Cinema has gone through many periods of great change over the course of its history, but few were as substantial as the pre-Code era of Hollywood. With the introduction of sound in the late 1920s, filmmakers now had the ability to tell a wider range of stories. Naturally, just as the introduction of the moving image in the late 1800s led to Mutoscope machine reels of ‘What The Butler Saw’, the pre-Code era gave filmmakers the opportunity to explore the more provocative and exciting aspects of society.
Hollywood’s image at the start of the 1920s was less than favourable. A highly publicised mix of off-screen scandals and on-screen eroticism had led many outspoken groups to question the principles of filmmaking. As such, the major studios set about trying to clean up Hollywood’s persona with the help of Presbyterian elder William Hays, who put together the Motion Picture Production, or Hays Code. The Code defined what was considered acceptable and unacceptable to be shown on the screen. However, despite being adopted in 1930, the Hays Code was not enforced until 1934, when Roman Catholics began a far-reaching campaign to condemn the depravity they claimed was rife within American cinema. Between 1930 & 1934, Hollywood filmmakers took little notice of this new set of guidelines that tried to creatively restrict them, meaning many of the films released at that time were driven by the themes and ideals the censorship code was deliberately trying to suppress.
Considered to be the reigning sex symbol of the 1930s, Jean Harlow was one of the defining faces of the pre-Code era. Her picturesque natural beauty, seductive personality, and growing comedic talents made Harlow an indisputable fan favourite when she signed for MGM in 1932. Her first role for the studio, which is without doubt one of her more memorable from the pre-Code era, was playing unashamed gold digger Lillian Andrews in Jack Conway’s Red-Headed Woman.
Many films of the era portrayed strong, impulsive women seducing men in order to better their lives, but few were able to do it with as much energy as Harlow. Over the course of Red-Headed Woman, Harlow’s Lil ‘Red’ succeeds in breaking up a marriage, indulging in various pre-martial and adulterous affairs, and at one point attempts to kill the man intent on divorcing her. Yet her witty and energetic personality is contagious. Throughout Red-Headed Woman, even when she is doing something undeniably repugnant, Lil remains the film’s sympathetic driving force, which is in no small part down to Harlow’s intoxicating enthusiasm.
It’s also down to Anita Loos’ raucous script, which scandalously promotes the notion that women can have it all if they use their body. Lillian is a working-class girl whose options are limited; without any legitimate tactic of improving her life, it seems the only way is to seduce her rich and married boss Bill. It’s a hollow foundation, but one that ultimately helps the film. For, at its heart, Red-Headed Woman is an attack against men of the higher class.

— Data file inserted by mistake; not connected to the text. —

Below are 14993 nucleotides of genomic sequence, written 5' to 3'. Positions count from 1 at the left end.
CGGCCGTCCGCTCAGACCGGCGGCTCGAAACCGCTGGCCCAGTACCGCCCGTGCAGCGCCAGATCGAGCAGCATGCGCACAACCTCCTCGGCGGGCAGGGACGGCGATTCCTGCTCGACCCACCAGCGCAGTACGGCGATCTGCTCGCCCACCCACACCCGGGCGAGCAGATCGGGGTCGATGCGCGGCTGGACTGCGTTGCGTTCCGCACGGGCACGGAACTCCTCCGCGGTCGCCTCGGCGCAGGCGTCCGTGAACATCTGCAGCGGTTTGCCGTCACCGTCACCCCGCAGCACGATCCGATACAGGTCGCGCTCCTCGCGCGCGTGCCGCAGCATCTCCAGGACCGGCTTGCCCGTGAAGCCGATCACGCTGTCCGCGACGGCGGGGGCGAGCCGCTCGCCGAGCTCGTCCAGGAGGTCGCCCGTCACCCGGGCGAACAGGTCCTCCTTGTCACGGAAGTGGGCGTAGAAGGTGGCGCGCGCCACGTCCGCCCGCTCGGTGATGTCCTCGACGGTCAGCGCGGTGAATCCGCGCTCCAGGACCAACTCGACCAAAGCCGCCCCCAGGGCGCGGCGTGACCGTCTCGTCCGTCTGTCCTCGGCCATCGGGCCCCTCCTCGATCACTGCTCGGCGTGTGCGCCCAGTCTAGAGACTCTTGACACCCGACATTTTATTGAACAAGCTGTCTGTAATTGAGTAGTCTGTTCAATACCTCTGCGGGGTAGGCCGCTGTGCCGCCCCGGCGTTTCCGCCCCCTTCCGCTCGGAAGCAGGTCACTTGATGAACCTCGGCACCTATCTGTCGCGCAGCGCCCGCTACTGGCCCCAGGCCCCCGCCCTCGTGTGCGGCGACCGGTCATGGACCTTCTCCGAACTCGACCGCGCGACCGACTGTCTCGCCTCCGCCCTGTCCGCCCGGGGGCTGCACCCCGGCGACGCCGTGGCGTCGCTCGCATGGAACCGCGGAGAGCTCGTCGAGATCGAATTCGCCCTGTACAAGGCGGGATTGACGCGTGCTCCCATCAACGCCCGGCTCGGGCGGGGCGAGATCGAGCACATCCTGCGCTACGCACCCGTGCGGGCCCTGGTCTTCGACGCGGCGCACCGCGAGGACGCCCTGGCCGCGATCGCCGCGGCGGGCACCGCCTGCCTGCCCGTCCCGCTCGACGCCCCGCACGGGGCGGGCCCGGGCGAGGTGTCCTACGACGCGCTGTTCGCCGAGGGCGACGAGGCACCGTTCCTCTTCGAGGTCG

From Chester Morris’ Bill Legendre to Henry Stephenson’s Charles Gaerste, the men of the film are presented as morally driven on the surface, yet superficial underneath. Legendre wastes no time in telling Lillian that he’s a happily married man, yet one flash of her garter and he’s putty in her hand. Similarly, Gaerste dismisses Lillian because of her lower status in society. However, his tune quickly changes when she begins to offer him sexual favours. While the film may be light and breezy throughout, it’s this darker element to the narrative, highlighting the hypocrisy of the higher class, which continues to reverberate through your mind once the film is over.
There’s a distinguished bravery to the way Loos and Conway express their attitudes. Many movies at the time were considered outrageous for their provocative themes and brief nudity, but few were so determined to show a woman from a lower class background reaching the top rung of society with such ease. In these contemporary times, when box office counts for nearly everything, filmmakers can rarely be commended for taking risks. Red-Headed Woman, like many of the films released during the pre-Code era, harks back to a time when filmmakers were more innovative. The Hays Code was eventually enforced because people claimed such scandalous subject matters proved there was too much depravity within American cinema, but the truly depraving thing is the restrictions in creativity such constraints led to.
Red-Headed Woman is playing as part of a special season of pre-Code films being shown at the BFI Southbank, in partnership with ‘Sight & Sound’ Magazine. Full details can be found here.